Obama Administration response to online health insurance site is cool, but proposal reveals backup possibility. EHealth offers to help Covered California, too.
Aneesh Chopra, senior fellow at the Center for American Progress and former chief technology officer of the U.S., told InformationWeek Healthcare in an e-mail, "I see great potential in the growth of web-based entities as a safe, secure option for consumers in addition to healthcare.gov, but not as a replacement. There is plenty of room in the market for multiple enrollment options as envisioned by the Affordable Care Act."
At the eHealth news conference, Lauer also asked Covered California, that state's health insurance exchange, to allow Web insurance brokers to enroll people alongside the state's own efforts. Part of his argument -- as it was in the Obama letter -- is that people ages 18 to 34 would be more likely to enroll in the exchanges through an easy-to-use consumer website, and the insurance exchanges badly need those healthy young people to keep insurance rates down.
He added that, because the health plans pay online brokers, it costs the state nothing to let them enroll people in Covered California plans. In fact, the state would make money on these sign-ups because insurance companies are required to pay enrollment fees to support Covered California.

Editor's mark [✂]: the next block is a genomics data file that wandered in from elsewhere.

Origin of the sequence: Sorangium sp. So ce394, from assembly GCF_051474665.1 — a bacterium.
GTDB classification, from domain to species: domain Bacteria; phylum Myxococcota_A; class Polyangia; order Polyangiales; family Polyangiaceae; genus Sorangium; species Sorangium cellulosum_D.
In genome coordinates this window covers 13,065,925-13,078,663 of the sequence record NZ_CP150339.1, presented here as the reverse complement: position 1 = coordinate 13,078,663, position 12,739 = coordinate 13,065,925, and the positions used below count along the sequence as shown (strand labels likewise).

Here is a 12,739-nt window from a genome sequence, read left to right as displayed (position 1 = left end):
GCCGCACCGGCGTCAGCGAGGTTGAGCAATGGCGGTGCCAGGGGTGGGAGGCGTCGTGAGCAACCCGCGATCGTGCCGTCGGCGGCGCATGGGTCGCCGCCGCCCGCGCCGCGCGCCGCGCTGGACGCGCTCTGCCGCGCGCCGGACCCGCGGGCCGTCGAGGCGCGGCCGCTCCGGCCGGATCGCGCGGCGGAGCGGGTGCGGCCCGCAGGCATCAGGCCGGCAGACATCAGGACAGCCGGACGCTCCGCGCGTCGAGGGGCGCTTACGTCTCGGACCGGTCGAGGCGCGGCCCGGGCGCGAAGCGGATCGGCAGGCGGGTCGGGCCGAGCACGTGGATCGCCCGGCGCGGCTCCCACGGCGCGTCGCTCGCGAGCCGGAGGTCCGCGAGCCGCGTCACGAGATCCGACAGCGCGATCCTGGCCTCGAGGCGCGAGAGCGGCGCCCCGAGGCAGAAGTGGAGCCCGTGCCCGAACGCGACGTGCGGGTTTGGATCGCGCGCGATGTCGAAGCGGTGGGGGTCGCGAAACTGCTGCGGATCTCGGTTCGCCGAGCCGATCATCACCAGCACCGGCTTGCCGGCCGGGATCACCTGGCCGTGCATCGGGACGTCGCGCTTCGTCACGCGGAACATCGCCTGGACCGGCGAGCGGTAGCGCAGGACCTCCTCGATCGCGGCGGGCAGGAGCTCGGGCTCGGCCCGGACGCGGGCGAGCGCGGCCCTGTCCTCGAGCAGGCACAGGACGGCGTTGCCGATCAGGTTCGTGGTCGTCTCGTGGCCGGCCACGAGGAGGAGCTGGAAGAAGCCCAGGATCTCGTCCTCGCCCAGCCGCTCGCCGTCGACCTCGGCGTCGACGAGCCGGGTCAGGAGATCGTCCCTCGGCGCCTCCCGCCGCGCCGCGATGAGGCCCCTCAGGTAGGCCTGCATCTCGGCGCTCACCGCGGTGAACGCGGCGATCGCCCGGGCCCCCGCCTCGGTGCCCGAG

Carl Guardino, CEO of the Silicon Valley Leadership Group, which includes eHealth and many other tech companies, echoed Lauer's call for the state insurance exchange to open up to Web brokers. Speaking at the news conference, he said that Covered California should call on the expertise of not only eHealth, but also of the other experienced e-commerce companies based in Silicon Valley.
The young healthy people who are crucial to the success of the exchange, he said, "expect government insurance exchange websites to work like Google, Facebook, Amazon and Twitter." So the government has to deliver a website that is equally consumer friendly and easy to navigate as any of these companies' sites.
"The state's goal of 1.2 million enrollments by the end of 2014 will be difficult to reach without a public-private partnership to take advantage of the innovation and the technology that the private sector can offer. So I encourage and ask Covered Calif. to strongly consider utilizing the assistance of Silicon Valley's e-commerce leaders to expand access to all Californians and make the ACA the success that the citizens of our state deserve."
Covered California did not respond to a call from InformationWeek Healthcare by press time. According to its website, in the first four weeks of enrollment there were 2.1 million unique visitors, of whom nearly 180,000 started applications.